Dividend Stocks Trending in the News

This page gives investors a snapshot of which stocks have received recent media coverage over the selected period of time. News articles are tracked from multiple sources and tagged and analyzed for sentiment. The percentage change refers to the number of times this company has received media mentions in the time period selected compared to previous time periods of the same length. Learn why companies make news and when it matters to its stock.

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Alibaba Group Holding Limited stock logo
Alibaba Group
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When you own stock in a company, you’re more sensitive to information related to that stock. That’s because, in general, good news causes stock prices to go up and bad news causes stock prices to go down.

In this article we’ll review many of the common reasons that companies are in the news and when it matters to stock prices. We’ll also look at why, at times, stock price movement can move in the opposite way that was expected by the news item.

In general, investors should pay the closest attention to any news that is likely to impact a company’s revenue and earnings potential. An earnings report is one of the best examples of a news item that affects stock price performance.

An earnings report gives investors a look at the company’s performance in the past quarter. It also gives company management an opportunity to offer their forecast for the next quarter or several quarters. Publicly traded companies are covered by buy side and sell side analysts who offer ratings (Buy, Hold, Sell, etc.) and a price target for where they believe the company’s stock price will be in the next 12 months. Since analysts have significant access to company management, their forecasts carry a lot of weight with investors.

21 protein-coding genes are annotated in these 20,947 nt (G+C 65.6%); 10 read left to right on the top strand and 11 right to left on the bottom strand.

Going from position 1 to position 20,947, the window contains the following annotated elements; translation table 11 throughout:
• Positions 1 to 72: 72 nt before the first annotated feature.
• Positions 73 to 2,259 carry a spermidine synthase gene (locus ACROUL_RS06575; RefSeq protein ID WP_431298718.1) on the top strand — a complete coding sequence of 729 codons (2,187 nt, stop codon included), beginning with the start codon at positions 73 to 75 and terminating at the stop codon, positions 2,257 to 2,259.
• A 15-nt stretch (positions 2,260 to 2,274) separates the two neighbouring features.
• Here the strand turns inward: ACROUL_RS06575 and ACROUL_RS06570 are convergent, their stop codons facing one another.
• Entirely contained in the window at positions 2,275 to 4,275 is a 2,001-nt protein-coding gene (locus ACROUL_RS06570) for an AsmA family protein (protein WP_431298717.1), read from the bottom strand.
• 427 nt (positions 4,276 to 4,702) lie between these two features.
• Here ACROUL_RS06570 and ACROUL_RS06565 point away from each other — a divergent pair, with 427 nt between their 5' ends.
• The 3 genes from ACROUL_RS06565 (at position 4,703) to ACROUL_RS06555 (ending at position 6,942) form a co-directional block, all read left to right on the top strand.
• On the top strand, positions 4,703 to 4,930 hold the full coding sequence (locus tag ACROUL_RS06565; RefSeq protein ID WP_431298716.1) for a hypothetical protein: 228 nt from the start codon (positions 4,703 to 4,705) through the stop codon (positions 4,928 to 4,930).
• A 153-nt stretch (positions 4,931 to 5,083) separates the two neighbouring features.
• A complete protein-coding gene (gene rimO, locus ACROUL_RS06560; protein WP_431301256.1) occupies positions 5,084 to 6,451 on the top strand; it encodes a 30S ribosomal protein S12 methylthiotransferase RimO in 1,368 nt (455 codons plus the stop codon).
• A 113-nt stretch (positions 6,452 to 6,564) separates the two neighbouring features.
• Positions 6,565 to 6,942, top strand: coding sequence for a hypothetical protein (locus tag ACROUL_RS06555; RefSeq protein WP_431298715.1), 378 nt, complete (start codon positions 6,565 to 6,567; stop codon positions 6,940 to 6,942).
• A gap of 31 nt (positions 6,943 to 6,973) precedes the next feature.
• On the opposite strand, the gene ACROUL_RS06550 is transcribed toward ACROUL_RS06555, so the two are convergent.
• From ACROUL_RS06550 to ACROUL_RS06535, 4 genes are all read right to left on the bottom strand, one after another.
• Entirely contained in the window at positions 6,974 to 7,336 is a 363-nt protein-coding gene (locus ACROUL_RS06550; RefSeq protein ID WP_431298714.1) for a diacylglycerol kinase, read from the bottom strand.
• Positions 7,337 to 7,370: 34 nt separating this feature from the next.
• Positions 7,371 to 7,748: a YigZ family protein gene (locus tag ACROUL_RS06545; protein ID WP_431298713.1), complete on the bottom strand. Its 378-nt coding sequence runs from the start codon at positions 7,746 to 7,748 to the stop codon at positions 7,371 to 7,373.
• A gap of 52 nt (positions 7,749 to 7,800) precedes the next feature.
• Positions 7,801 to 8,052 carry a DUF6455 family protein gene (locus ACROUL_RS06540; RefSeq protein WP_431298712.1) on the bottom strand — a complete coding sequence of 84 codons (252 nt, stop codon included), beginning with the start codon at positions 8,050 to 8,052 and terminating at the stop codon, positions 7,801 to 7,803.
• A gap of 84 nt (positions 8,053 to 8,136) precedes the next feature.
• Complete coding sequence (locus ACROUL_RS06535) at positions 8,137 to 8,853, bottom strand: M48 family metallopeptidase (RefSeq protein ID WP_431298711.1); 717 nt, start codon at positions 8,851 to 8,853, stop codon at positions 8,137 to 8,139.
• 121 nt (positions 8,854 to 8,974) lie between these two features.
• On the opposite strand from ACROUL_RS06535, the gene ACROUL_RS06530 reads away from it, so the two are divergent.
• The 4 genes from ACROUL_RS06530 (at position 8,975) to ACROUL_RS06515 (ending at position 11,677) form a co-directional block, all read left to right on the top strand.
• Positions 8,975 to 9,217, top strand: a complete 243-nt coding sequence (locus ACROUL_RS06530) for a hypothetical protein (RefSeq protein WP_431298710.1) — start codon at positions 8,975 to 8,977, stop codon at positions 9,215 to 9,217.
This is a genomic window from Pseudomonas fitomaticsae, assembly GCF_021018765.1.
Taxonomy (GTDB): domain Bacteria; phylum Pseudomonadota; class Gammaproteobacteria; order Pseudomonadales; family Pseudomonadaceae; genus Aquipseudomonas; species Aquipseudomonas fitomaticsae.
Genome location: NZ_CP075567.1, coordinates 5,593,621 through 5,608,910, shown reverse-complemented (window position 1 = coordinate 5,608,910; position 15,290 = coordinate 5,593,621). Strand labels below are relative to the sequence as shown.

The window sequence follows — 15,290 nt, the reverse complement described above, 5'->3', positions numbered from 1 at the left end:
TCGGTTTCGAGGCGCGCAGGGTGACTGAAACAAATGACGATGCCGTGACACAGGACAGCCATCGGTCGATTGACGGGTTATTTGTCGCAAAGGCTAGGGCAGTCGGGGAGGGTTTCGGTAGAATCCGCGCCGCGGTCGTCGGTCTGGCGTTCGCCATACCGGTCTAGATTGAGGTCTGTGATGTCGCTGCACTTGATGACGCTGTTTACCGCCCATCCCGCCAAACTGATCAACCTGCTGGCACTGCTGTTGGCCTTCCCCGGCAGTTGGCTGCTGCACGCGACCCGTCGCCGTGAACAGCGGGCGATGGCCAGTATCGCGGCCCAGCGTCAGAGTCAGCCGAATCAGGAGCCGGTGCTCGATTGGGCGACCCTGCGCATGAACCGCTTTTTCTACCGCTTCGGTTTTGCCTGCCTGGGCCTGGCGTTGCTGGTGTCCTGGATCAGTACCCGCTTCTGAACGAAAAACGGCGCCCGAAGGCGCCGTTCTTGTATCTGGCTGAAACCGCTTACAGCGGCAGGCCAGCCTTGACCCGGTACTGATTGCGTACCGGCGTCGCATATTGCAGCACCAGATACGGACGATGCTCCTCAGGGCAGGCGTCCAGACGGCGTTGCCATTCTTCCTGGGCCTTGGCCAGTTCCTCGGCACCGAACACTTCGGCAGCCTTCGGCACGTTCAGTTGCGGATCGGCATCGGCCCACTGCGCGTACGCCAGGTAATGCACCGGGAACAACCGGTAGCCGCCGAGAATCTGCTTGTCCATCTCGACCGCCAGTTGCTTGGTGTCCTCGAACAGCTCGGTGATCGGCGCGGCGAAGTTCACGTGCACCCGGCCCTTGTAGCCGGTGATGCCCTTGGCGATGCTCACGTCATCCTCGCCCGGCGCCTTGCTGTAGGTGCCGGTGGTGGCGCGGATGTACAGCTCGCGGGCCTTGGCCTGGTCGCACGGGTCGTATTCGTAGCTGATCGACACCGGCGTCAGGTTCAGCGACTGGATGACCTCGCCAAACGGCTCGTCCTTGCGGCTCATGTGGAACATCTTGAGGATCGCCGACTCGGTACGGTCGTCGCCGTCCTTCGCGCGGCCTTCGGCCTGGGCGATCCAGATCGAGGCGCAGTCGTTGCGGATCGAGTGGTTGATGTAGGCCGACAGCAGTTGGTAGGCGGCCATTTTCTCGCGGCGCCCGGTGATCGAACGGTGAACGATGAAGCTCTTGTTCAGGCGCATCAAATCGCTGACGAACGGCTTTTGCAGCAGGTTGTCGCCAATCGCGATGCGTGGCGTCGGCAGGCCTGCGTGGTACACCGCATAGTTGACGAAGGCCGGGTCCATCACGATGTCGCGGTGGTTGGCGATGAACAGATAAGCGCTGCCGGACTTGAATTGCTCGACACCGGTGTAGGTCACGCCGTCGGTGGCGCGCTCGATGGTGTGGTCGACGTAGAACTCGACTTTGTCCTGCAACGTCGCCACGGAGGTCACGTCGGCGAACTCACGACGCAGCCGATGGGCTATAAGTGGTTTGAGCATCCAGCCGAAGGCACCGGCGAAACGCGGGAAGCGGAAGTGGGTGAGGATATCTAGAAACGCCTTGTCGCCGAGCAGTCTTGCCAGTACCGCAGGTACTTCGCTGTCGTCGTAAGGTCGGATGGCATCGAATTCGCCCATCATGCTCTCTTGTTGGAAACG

When companies report revenue and/or earnings that are higher than expected investors see it as a bullish signal and the stock price tends to move higher. Conversely when companies report lower than expected revenue and/or earnings it is seen as a bearish signal and the stock price tends to move lower.

However, this is an imperfect correlation. At times, a company will deliver results that beat expectations but the results will not be as compelling of a beat as investors hoped for. In this case, a stock may drop despite an otherwise good report. In the same way, there are times when a company delivers results that are “less bad” than investors may have feared causing the stock price to rise.

One reason for this price movement around earnings is that the market is always forward thinking. Simply put, the price that a stock sells for today reflects what institutional investors believe is the stock’s fair value due to their outlook for market conditions. So when a company delivers results that are contrary to the expectations of institutional investors, it can have a significant impact on share price.